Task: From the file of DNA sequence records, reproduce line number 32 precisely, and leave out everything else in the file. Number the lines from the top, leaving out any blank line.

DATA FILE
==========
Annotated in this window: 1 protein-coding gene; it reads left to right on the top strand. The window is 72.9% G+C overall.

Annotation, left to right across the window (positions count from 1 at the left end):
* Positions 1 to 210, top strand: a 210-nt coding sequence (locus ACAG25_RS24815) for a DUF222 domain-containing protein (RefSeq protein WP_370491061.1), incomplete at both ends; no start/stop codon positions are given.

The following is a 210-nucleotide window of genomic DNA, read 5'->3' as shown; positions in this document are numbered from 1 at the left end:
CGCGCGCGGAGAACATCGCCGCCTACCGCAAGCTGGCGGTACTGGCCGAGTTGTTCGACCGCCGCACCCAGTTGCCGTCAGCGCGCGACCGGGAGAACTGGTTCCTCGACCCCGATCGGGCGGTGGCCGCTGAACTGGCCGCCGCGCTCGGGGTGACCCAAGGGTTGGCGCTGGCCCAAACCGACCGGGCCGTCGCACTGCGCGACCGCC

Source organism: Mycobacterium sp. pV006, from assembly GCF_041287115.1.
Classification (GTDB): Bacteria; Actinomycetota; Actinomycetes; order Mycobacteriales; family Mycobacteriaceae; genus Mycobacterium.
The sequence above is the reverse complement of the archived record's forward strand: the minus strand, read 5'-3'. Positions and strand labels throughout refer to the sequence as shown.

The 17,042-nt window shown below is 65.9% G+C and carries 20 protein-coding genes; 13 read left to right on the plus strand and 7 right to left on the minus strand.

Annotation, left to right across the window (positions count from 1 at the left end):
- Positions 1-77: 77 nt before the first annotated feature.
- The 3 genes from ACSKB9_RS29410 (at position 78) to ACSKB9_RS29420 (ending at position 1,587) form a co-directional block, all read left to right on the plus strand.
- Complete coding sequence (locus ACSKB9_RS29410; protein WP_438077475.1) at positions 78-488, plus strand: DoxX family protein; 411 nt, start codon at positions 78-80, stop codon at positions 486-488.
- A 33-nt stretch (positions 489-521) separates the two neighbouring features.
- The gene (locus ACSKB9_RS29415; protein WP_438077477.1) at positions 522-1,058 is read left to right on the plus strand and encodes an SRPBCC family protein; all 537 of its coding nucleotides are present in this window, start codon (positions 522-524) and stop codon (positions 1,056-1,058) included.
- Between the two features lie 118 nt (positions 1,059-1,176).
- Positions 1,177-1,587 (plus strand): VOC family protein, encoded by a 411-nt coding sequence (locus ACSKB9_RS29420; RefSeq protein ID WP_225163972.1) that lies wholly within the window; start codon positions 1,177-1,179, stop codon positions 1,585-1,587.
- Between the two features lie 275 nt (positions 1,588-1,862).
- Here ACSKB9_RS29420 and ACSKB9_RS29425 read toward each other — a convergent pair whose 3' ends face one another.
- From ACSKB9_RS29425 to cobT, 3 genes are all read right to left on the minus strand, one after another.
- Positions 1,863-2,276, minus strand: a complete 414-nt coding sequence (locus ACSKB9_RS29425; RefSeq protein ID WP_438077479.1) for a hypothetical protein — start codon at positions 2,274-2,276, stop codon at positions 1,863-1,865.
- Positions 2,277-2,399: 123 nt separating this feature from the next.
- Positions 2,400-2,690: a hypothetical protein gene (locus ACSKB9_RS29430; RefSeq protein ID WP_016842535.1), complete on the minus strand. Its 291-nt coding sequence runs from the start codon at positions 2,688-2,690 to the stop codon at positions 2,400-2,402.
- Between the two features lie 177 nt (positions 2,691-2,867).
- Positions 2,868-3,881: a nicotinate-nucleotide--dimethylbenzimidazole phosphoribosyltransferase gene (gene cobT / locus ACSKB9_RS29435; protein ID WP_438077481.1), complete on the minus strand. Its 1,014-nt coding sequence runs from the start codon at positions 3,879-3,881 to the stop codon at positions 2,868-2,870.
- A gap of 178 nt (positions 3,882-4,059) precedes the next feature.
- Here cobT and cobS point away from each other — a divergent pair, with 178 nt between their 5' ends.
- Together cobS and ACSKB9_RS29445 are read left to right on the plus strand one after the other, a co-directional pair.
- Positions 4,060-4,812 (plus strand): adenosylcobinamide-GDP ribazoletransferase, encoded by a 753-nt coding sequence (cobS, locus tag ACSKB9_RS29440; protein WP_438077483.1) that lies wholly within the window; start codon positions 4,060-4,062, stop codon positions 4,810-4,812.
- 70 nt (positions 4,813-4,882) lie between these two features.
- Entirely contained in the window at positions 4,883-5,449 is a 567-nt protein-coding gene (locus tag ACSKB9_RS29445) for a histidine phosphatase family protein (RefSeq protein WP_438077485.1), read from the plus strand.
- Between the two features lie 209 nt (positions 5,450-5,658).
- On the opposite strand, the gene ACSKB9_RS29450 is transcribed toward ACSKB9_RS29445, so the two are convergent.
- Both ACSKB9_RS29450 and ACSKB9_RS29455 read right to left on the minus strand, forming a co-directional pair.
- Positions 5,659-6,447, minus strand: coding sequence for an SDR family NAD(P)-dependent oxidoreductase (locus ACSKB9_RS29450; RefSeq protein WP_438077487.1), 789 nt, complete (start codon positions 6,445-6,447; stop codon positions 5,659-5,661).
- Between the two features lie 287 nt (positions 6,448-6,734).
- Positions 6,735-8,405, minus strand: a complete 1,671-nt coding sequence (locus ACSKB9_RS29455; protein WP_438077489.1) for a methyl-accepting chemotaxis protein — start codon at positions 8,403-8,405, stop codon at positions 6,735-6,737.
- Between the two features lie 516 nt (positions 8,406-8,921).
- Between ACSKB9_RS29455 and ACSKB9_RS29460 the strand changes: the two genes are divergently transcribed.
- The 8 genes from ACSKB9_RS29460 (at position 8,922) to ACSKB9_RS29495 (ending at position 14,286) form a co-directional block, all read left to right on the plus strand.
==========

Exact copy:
- Between the two features lie 209 nt (positions 5,450-5,658).